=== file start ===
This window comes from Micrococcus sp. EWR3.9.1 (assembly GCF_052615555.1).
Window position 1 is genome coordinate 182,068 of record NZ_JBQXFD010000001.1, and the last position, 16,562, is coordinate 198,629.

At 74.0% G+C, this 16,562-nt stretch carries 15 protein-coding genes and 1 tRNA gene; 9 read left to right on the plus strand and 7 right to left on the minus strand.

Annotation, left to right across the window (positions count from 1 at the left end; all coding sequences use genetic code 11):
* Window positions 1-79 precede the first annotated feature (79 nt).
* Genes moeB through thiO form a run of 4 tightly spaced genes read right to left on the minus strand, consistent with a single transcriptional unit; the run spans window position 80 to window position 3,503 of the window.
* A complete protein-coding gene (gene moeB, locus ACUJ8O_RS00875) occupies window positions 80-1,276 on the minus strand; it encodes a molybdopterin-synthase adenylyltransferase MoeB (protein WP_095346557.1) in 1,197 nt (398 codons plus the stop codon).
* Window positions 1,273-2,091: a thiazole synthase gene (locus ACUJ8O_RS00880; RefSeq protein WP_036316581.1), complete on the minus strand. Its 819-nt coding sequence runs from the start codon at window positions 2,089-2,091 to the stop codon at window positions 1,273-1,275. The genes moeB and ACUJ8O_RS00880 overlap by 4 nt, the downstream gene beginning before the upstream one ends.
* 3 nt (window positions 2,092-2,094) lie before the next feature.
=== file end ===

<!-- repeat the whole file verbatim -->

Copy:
This window comes from Micrococcus sp. EWR3.9.1 (assembly GCF_052615555.1).
Window position 1 is genome coordinate 182,068 of record NZ_JBQXFD010000001.1, and the last position, 16,562, is coordinate 198,629.

At 74.0% G+C, this 16,562-nt stretch carries 15 protein-coding genes and 1 tRNA gene; 9 read left to right on the plus strand and 7 right to left on the minus strand.

Annotation, left to right across the window (positions count from 1 at the left end; all coding sequences use genetic code 11):
* Window positions 1-79 precede the first annotated feature (79 nt).
* Genes moeB through thiO form a run of 4 tightly spaced genes read right to left on the minus strand, consistent with a single transcriptional unit; the run spans window position 80 to window position 3,503 of the window.
* A complete protein-coding gene (gene moeB, locus ACUJ8O_RS00875) occupies window positions 80-1,276 on the minus strand; it encodes a molybdopterin-synthase adenylyltransferase MoeB (protein WP_095346557.1) in 1,197 nt (398 codons plus the stop codon).
* Window positions 1,273-2,091: a thiazole synthase gene (locus ACUJ8O_RS00880; RefSeq protein WP_036316581.1), complete on the minus strand. Its 819-nt coding sequence runs from the start codon at window positions 2,089-2,091 to the stop codon at window positions 1,273-1,275. The genes moeB and ACUJ8O_RS00880 overlap by 4 nt, the downstream gene beginning before the upstream one ends.
* 3 nt (window positions 2,092-2,094) lie before the next feature.